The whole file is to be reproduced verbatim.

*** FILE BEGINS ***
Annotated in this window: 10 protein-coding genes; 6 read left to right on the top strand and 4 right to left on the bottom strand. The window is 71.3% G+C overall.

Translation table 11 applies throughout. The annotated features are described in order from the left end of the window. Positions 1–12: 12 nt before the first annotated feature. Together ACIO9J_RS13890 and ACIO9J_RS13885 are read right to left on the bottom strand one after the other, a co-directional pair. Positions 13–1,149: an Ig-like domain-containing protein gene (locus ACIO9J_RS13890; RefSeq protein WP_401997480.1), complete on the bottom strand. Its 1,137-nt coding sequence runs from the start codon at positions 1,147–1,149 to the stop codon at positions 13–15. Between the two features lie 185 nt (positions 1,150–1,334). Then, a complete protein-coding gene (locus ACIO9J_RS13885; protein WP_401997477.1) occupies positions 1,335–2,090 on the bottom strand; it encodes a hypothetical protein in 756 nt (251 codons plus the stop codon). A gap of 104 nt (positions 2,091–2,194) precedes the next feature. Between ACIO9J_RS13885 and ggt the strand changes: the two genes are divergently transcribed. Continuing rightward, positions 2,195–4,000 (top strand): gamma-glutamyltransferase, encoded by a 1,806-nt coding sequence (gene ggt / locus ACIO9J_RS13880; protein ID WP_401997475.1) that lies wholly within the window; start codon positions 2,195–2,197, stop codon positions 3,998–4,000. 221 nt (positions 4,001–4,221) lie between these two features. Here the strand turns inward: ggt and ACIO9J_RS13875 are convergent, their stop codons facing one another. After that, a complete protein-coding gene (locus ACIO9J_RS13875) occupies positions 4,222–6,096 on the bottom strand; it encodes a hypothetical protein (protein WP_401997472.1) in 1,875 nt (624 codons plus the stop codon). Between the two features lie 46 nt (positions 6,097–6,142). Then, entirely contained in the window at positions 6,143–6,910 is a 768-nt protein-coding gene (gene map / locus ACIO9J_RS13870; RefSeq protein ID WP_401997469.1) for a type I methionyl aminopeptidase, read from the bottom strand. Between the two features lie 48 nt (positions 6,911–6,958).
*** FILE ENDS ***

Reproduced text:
Annotated in this window: 10 protein-coding genes; 6 read left to right on the top strand and 4 right to left on the bottom strand. The window is 71.3% G+C overall.

Translation table 11 applies throughout. The annotated features are described in order from the left end of the window. Positions 1–12: 12 nt before the first annotated feature. Together ACIO9J_RS13890 and ACIO9J_RS13885 are read right to left on the bottom strand one after the other, a co-directional pair. Positions 13–1,149: an Ig-like domain-containing protein gene (locus ACIO9J_RS13890; RefSeq protein WP_401997480.1), complete on the bottom strand. Its 1,137-nt coding sequence runs from the start codon at positions 1,147–1,149 to the stop codon at positions 13–15. Between the two features lie 185 nt (positions 1,150–1,334). Then, a complete protein-coding gene (locus ACIO9J_RS13885; protein WP_401997477.1) occupies positions 1,335–2,090 on the bottom strand; it encodes a hypothetical protein in 756 nt (251 codons plus the stop codon). A gap of 104 nt (positions 2,091–2,194) precedes the next feature. Between ACIO9J_RS13885 and ggt the strand changes: the two genes are divergently transcribed. Continuing rightward, positions 2,195–4,000 (top strand): gamma-glutamyltransferase, encoded by a 1,806-nt coding sequence (gene ggt / locus ACIO9J_RS13880; protein ID WP_401997475.1) that lies wholly within the window; start codon positions 2,195–2,197, stop codon positions 3,998–4,000. 221 nt (positions 4,001–4,221) lie between these two features. Here the strand turns inward: ggt and ACIO9J_RS13875 are convergent, their stop codons facing one another. After that, a complete protein-coding gene (locus ACIO9J_RS13875) occupies positions 4,222–6,096 on the bottom strand; it encodes a hypothetical protein (protein WP_401997472.1) in 1,875 nt (624 codons plus the stop codon). Between the two features lie 46 nt (positions 6,097–6,142). Then, entirely contained in the window at positions 6,143–6,910 is a 768-nt protein-coding gene (gene map / locus ACIO9J_RS13870; RefSeq protein ID WP_401997469.1) for a type I methionyl aminopeptidase, read from the bottom strand. Between the two features lie 48 nt (positions 6,911–6,958).